Fig 10a⇓ shows the time course of surface expression of P-selectin in HUVECs exposed to A/R. The data show that 60 minutes of anoxia followed by 30 minutes to 10 hours of reoxygenation resulted in increased expression of P-selectin, with peak responses at 30 minutes and between 4 and 6 hours after reoxygenation. This biphasic response is similar to the NECA response induced by A/R (see Fig 1⇑). Fig 10b⇓ shows the kinetics of E-selectin expression in HUVECs induced by A/R. E-Selectin was not expressed in phase 1 but increased significantly in phase 2, with peak expression at 4 hours. Thereafter, E-selectin expression gradually decreased and returned to baseline values by 10 hours after reoxygenation, paralleling the kinetics of the phase-2 adhesion response induced by A/R. Fig 10c⇓ shows the time course of the surface expression of ICAM-1 in HUVECs exposed to A/R. Unlike P-selectin or E-selectin, surface expression of ICAM-1 was high in phase 1 (constitutive expression), increased in phase 2, and remained elevated for 10 hours despite decreased neutrophil adhesion (see Fig 1⇑).
To evaluate whether the A/R-induced induction of ECAM (P-selectin, ICAM-1, and E-selectin) expression in phase 2 is transcription dependent, we measured the surface expression of the different ECAMs in HUVECs treated with CHX (1 μg/mL) or ActD (2 μg/mL). The contributions of different transcription factors were examined using inhibitors of NFκB (MG132, 40 μmol/L) and AP-1 (3-aminobenzamide, 1 mmol/L), as well as their respective binding ds-oligonucleotides (20 μmol/L). The antioxidants PDTC and H15 were also examined. The results are summarized in Table 2⇓. Upregulation of E-selectin induced by A/R was essentially abolished by CHX or ActD. Moreover, treatment with the proteasome inhibitor (MG132), AP-1 inhibitor (3-aminobenzamide), or antioxidants was effective in reducing the E-selectin expression induced by A/R. Interestingly, inhibition of protein synthesis and transcription resulted in only a 10% to 20% reduction in the A/R-induced expression of P-selectin or ICAM-1.
It has long been recognized that the microvasculature is exquisitely sensitive to the deleterious effects of ischemia and reperfusion.1 In recent years, a variety of bioactive compounds and effector cells have been invoked as mediators of reperfusion injury, including reactive oxygen metabolites, PAF, nitric oxide, platelets, mast cells, and granulocytes.10,35–39 In addition, a number of in vitro models have been developed to simulate the in vivo responses of vascular endothelial cells to I/R and to help define the mechanisms responsible for I/R-induced vascular injury. Previous studies using these in vitro models have successfully simulated some of the major microvascular responses that are elicited in vivo by I/R, ie, enhanced expression of ECAMs, neutrophil adhesion, and an increased endothelial monolayer permeability. The results of the present study extend these previous reports by demonstrating that exposure of HUVEC monolayers to A/R leads to a biphasic pattern of NECA, with peak responses observed at 30 minutes (phase 1) and 240 minutes (phase 2) after reoxygenation. Although the magnitude of the neutrophil adhesion responses in the two phases is similar, it appears that the contribution of ECAMs and chemical mediators to the adhesion response differs between the two phases.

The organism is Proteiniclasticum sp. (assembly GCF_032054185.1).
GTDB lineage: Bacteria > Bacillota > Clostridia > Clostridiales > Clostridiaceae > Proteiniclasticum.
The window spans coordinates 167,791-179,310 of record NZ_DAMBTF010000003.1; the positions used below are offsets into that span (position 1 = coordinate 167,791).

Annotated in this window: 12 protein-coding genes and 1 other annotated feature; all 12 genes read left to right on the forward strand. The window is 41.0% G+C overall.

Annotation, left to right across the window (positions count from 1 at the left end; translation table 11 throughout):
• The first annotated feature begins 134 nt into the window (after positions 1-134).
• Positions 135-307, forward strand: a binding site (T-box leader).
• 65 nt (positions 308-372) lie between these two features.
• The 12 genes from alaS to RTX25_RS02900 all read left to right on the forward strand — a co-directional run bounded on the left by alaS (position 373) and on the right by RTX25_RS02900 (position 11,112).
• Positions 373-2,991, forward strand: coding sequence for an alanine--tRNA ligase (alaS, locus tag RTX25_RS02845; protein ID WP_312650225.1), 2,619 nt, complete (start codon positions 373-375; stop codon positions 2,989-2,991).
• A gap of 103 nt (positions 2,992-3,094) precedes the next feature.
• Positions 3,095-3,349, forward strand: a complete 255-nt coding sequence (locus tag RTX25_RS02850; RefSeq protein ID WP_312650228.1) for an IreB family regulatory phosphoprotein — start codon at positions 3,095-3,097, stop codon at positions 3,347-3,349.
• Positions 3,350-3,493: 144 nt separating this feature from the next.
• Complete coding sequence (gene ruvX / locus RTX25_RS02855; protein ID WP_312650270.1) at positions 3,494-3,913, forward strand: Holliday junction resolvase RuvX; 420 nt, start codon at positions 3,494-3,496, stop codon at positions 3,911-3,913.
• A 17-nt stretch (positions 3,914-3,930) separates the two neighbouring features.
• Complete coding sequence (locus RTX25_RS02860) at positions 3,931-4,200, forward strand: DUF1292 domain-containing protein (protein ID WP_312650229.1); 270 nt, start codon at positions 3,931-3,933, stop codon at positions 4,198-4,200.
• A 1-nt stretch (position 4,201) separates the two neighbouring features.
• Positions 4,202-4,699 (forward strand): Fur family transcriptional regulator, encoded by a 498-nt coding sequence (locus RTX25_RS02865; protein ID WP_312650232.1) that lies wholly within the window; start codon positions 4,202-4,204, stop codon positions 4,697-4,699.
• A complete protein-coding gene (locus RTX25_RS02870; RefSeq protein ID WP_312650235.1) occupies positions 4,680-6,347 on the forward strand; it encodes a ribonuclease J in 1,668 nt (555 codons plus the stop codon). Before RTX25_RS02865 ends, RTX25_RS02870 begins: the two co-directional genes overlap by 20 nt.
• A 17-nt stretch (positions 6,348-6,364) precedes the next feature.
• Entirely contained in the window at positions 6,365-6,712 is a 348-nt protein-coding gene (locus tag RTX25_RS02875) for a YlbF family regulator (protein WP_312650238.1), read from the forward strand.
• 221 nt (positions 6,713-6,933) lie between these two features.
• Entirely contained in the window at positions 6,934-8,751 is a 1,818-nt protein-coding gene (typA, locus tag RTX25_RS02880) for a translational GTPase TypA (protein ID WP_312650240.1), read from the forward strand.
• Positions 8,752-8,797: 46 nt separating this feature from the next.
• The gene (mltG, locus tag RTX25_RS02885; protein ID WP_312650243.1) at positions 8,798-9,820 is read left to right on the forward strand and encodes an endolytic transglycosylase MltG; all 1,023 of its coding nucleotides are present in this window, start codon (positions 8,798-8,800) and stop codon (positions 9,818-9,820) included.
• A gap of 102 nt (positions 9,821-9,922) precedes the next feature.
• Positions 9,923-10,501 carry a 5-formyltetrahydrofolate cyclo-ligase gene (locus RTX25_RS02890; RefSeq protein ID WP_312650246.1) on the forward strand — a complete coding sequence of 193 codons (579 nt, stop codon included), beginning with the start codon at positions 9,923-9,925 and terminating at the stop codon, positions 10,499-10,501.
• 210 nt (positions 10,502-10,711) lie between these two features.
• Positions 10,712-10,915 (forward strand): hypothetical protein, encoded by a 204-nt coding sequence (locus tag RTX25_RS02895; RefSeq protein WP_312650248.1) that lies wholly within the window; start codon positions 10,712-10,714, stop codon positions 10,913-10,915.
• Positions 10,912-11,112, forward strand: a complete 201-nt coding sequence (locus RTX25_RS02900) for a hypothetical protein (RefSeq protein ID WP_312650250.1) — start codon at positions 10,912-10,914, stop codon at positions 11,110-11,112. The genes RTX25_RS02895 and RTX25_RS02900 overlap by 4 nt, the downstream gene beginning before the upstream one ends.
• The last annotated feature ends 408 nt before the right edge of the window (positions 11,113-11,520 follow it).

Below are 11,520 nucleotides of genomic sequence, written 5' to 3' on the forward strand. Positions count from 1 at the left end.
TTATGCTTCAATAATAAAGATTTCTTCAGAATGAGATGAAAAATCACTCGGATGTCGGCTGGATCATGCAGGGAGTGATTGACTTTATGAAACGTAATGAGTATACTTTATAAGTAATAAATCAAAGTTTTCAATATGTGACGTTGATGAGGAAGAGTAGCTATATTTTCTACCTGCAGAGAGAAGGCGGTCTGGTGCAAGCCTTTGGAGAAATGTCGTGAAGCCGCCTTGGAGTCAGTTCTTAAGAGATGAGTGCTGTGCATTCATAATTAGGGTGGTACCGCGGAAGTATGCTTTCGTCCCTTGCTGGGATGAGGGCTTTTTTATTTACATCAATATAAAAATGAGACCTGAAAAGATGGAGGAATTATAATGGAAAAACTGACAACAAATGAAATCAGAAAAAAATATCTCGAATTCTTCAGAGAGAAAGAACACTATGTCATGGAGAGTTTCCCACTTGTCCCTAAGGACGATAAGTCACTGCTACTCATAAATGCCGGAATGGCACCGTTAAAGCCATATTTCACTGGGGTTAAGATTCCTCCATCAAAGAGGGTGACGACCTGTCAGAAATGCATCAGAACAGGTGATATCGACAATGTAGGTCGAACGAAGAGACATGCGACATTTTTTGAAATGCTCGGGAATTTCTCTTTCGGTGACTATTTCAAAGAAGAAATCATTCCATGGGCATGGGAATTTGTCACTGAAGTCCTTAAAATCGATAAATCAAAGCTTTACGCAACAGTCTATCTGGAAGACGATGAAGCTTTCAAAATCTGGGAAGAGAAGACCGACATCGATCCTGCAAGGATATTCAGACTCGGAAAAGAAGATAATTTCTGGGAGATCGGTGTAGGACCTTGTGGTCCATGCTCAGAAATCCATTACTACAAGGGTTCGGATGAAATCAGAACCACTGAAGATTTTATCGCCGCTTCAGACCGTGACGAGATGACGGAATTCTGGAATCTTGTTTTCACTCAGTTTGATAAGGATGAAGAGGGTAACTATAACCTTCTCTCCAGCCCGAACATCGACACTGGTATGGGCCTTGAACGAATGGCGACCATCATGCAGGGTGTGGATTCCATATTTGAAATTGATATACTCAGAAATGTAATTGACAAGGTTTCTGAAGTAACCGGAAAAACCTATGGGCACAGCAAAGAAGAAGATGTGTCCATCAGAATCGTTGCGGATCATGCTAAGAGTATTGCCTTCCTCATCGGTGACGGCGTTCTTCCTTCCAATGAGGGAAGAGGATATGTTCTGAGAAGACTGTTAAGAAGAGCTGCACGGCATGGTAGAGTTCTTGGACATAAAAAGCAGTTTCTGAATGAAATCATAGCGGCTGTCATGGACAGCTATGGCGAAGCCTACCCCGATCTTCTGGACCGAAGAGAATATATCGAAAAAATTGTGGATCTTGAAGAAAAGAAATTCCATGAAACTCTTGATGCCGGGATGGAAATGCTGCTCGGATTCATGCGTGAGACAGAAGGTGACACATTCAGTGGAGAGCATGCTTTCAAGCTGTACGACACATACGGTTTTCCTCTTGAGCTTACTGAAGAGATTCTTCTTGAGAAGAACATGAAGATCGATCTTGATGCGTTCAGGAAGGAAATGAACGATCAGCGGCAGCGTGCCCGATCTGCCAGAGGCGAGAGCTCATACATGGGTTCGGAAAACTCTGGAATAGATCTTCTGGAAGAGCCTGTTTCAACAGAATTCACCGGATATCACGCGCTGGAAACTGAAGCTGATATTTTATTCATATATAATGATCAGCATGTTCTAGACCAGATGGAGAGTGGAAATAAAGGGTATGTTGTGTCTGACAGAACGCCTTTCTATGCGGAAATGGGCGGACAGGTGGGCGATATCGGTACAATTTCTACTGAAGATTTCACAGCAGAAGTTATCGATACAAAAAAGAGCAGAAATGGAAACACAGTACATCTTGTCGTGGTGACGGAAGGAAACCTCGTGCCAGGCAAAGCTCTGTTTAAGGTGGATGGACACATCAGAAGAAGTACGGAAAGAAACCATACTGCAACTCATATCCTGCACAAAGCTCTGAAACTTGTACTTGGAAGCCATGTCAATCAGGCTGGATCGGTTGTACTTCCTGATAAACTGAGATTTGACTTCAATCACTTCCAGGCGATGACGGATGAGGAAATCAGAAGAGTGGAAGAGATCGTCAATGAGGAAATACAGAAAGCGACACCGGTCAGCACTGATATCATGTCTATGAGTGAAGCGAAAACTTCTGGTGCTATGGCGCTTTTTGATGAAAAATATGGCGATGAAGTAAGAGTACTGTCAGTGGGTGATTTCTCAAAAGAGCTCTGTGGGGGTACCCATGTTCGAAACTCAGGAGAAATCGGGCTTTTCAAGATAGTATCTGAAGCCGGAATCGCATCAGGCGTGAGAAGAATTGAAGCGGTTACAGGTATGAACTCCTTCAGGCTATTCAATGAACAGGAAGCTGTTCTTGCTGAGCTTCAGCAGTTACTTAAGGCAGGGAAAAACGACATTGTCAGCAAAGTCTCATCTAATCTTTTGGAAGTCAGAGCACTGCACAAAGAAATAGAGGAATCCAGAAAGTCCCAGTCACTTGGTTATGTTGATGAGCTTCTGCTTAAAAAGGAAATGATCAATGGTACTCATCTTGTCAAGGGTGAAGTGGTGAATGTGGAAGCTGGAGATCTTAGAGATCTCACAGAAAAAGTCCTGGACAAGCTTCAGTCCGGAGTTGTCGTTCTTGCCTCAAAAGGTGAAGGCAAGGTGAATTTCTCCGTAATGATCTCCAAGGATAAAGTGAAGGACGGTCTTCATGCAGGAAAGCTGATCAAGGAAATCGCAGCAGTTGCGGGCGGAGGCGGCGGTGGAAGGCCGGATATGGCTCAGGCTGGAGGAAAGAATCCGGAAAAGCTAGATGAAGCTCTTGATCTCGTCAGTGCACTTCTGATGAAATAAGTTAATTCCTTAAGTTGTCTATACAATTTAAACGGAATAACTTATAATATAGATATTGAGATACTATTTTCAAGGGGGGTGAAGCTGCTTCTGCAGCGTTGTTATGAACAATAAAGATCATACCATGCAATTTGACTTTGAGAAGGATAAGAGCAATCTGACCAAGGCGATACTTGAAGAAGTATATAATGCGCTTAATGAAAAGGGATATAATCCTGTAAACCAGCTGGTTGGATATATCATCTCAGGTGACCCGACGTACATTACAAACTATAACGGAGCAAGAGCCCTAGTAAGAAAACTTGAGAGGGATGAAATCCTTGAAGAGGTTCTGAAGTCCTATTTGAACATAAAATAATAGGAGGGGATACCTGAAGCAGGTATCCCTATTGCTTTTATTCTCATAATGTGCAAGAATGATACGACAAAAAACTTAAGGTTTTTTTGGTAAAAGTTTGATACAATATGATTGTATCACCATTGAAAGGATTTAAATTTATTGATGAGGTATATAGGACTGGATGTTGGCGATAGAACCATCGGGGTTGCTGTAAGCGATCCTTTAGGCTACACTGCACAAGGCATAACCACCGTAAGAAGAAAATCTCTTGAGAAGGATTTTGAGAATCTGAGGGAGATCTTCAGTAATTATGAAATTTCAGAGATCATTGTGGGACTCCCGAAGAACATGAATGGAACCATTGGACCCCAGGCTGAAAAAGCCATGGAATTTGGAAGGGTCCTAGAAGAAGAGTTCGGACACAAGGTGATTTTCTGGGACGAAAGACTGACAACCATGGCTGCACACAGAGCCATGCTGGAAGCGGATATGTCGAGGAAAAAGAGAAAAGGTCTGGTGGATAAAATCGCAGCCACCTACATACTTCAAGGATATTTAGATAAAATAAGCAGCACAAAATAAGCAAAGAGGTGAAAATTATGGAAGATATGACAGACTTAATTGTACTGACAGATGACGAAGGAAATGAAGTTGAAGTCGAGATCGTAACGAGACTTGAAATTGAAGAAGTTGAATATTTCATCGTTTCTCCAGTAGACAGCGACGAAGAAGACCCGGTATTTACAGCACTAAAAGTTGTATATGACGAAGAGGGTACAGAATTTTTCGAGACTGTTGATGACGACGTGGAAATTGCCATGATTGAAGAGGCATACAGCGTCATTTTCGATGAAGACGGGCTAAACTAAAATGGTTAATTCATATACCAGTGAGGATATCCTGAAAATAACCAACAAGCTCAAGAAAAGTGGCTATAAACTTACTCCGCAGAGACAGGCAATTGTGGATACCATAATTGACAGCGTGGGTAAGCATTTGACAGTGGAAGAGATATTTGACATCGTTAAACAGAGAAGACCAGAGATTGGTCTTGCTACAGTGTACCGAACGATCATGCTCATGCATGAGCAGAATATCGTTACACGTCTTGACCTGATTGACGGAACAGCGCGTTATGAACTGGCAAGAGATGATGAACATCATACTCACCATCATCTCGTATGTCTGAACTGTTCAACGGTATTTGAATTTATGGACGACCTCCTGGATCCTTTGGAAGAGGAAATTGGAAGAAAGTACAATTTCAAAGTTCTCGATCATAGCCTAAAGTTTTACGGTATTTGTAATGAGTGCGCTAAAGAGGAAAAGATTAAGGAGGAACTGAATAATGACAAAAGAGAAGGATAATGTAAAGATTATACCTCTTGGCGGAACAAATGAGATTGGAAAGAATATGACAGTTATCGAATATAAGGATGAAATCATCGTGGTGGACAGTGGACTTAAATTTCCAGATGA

The results of the present study implicate a role for xanthine oxidase, H2O2, and PAF in the early (minutes) neutrophil adhesion response (phase 1) elicited by A/R. These findings are consistent with earlier observations reported from our laboratory.2 A role for PAF in this response is supported by the inhibitory action of the receptor antagonist WEB 2086. We found that although PAF and leukotriene B4 are each capable of enhancing the neutrophil adhesion response to HUVECs at a concentration of 0.1 μmol/L, the PAF receptor antagonist (WEB 2086, 10 μmol/L) abolished the PAF-induced adhesion but did not affect the leukotriene B4–induced adhesion response (data not shown). These observations suggest that endothelial cells produce PAF or PAF-like substances during A/R and that WEB 2086 is a specific antagonist to PAF receptors. The observation that catalase is as effective as the PAF antagonist in blunting the phase-1 adhesion response suggests that endothelial cell–derived H2O2 elicits the production of PAF.40 Yoshida et al2 have reported that both WEB 2086 and catalase can ameliorate neutrophil adhesion to naive monolayers exposed to media obtained from A/R-conditioned endothelial cells. Hence, our findings, together with published observations, are consistent with the hypothesis that A/R enhances the production and liberation of H2O2 (in part due to xanthine oxidase) and PAF during the early stages of reoxygenation (phase 1).